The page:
Embrace and enjoy the debate. Enjoy that gamers are no longer looked down on or subject to losing our voice should we choose not to. Acknowledge the problems, but still enjoy your games. And if you want to then involve yourself in the discussion.
Valley is the newest game from Blue Isle Studios. They are a rather untested company, with Slender: The Arrival, being their only other major release. After hearing little about it I found myself being drawn to Valley based on a trailer that launched close to release. The marketing for the game was, almost completely non existent, which shows in the many people asking, “What game is this?”. I hate to call myself an easy sale, but I truly am. One good trailer is usually enough to sell me on something, and Valley had that.
It promised a game with a beautiful Valley, open exploration, and a story that challenged technology vs nature, and how far is too far. For the most part Valley lives up to those promises, almost entirely in fact. The game offered something pretty simply yet beautiful, so with managing to live up to that why did I still struggle to enjoy it?
Valley starts rather plainly, you listen to a voicemail your character received. Your “friend” explains that you are crazy to go to Colorado in search of the life seed, because after all it doesn’t exist. He then compliments your bravery and sense of adventure. Flash and your character has gotten in a wreck and is stranded in the Rockies. It is not the most convincing opening, in fact it feels a little lazy, however that is quickly forgotten when you actually get into “The Valley”. It is a beautiful place, and consistently the thing this game does right. Your setting is filled with atmosphere. The music matches perfectly with everything you do. Calm and serene when you are simply looking at the beautiful landscape. Fast and joyful when you are jumping around and exploring. Dark and foreboding when things get dark and foreboding. It’s easy to forgive the lack of explanation as to why your character or anyone else has ever come to this valley because it’s such an easy place to enjoy.
As you explore you discover a L.E.A.F. suit. This grants you many abilities, including running faster, jumping higher, and the ability to come back to life. The suit was part of a government experiment that was apparently taking place in the valley during WW2. As you progress forward looking for the life seed that brought you there, you listen to a number of recordings that help uncover the secrets of the valley and what happened there.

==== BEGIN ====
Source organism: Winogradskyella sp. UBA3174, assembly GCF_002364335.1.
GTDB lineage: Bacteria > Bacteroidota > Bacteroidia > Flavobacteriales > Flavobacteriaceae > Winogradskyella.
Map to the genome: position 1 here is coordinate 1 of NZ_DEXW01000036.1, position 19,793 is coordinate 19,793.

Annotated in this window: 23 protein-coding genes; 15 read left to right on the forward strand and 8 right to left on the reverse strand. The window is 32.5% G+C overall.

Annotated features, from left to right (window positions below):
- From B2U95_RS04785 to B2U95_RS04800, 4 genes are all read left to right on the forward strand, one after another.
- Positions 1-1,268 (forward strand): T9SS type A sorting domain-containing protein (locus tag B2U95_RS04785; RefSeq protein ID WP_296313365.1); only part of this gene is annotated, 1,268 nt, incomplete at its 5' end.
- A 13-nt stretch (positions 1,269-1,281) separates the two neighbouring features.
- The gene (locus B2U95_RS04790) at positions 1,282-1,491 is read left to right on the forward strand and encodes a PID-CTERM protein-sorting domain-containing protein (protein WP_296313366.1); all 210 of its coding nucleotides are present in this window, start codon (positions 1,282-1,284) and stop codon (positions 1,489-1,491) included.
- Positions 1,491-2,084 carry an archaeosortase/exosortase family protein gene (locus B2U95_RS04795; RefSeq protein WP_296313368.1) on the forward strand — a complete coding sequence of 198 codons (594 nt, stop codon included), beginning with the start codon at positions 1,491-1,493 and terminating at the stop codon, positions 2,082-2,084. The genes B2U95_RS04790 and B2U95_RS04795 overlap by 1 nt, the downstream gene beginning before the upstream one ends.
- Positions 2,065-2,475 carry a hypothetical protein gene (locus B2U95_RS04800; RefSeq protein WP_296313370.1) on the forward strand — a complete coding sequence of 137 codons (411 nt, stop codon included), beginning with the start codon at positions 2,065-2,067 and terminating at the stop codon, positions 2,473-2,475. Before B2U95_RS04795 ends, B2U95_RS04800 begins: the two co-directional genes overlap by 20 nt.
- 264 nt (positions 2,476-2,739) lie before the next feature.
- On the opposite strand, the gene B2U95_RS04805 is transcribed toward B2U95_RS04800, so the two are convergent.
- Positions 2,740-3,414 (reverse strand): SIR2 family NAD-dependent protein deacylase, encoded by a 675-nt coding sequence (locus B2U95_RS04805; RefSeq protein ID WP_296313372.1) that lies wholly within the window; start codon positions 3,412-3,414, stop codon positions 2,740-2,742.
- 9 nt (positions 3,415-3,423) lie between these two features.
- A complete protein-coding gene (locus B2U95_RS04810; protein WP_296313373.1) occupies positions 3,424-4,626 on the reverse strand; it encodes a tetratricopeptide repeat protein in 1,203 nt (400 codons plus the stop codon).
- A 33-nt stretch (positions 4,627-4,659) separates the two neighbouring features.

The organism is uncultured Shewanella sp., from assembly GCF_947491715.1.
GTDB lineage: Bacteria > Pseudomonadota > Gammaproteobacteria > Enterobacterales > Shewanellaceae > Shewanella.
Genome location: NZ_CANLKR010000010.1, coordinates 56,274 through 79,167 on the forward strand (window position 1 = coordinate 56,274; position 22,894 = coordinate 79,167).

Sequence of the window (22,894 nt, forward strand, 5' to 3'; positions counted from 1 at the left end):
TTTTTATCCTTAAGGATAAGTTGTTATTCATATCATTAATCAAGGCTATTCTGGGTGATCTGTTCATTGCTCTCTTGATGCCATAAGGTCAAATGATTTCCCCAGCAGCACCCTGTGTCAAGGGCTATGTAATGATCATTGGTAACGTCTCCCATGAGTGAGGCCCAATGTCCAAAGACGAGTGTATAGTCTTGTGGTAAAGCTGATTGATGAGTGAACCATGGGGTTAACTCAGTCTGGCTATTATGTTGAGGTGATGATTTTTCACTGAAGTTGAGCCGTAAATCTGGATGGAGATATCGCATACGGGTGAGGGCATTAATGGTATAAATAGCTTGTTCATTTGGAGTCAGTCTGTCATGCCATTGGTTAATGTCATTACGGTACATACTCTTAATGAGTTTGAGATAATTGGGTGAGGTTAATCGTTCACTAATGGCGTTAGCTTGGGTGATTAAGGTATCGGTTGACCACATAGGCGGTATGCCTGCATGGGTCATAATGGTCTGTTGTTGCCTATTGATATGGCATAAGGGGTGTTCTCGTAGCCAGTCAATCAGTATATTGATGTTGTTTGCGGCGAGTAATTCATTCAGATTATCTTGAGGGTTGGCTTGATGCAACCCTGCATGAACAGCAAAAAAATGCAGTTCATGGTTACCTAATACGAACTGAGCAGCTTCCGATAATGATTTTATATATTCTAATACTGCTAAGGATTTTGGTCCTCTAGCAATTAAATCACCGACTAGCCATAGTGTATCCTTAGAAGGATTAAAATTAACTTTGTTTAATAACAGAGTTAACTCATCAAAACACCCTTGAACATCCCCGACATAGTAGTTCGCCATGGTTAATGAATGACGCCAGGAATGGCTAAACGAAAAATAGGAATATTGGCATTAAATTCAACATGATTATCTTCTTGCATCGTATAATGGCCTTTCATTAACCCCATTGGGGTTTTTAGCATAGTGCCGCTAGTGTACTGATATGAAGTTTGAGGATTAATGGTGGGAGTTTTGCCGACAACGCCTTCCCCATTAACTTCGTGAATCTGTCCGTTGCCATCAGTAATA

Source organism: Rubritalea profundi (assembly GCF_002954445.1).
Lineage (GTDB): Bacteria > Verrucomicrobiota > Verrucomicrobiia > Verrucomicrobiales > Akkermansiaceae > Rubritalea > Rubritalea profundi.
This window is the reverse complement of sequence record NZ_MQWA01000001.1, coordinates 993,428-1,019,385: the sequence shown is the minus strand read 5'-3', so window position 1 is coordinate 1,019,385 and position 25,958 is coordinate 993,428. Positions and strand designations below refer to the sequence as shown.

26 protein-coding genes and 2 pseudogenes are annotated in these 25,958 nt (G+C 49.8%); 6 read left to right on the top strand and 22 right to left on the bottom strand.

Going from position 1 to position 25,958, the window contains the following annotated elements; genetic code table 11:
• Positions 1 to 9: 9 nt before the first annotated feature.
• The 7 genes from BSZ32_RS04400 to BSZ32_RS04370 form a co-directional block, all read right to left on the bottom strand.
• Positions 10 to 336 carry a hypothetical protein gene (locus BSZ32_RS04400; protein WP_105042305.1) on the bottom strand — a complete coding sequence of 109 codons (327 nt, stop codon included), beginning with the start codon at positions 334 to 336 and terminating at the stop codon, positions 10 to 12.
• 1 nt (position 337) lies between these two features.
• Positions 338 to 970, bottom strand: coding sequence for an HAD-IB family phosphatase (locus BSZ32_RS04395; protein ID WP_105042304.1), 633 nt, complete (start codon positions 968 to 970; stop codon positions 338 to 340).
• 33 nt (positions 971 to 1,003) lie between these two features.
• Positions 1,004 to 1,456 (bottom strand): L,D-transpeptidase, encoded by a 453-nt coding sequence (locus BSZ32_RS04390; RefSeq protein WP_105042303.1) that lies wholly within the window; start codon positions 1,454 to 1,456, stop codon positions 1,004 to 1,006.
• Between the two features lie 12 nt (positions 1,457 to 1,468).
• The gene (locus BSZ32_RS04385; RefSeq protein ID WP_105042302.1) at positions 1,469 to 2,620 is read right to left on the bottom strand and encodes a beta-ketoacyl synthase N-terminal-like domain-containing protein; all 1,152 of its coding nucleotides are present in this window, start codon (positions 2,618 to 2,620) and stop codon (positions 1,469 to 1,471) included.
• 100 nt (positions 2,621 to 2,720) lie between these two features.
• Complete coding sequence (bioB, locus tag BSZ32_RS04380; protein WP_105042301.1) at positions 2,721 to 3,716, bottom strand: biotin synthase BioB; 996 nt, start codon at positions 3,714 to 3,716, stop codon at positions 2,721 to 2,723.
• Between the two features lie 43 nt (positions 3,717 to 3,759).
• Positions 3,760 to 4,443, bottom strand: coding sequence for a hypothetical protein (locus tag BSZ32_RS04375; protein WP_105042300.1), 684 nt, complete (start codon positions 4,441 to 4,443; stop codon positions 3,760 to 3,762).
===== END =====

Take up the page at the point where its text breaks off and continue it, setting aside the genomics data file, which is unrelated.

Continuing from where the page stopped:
You also are taught that everything about the valley is a balance. You die and can come back only because something else dies for you. You need energy, but getting it can cost of the lives of the trees and animals around you. This theme is there from start to finish. When you die you see a life meter for the valley itself be affected. It makes a rather large impact, dying only to return and see more death around you lingers. The consequences for failing in this game feel so much worse because it is not your characters life that is really changed by this.
The rest of the story unfolds with less than perfect pacing. You are sometimes given an overload of information, and sometimes given far too little. The recordings often leave more questions than answers. Beyond just that, a few of them feel forced in to quickly give explanation to something that might otherwise not fit at all in the context of the game. For instance it will be fairly far into the game before you see your first real “enemy”, all explanation for them is rushed and most of it makes little sense. On the reverse of that you are overwhelmed with papers, recordings, and thoughts of your main character asking the question of whether or not the army’s presence is killing the valley. You will stumble on the answer to that question and then still be hit over the head with it. This awkward pacing kind of undercuts what is otherwise a really well thought out story. It’s something we’ve seen before, a fight for a place and one man’s obsession with power. It might be a cliché, but it is because it’s something we can enjoy.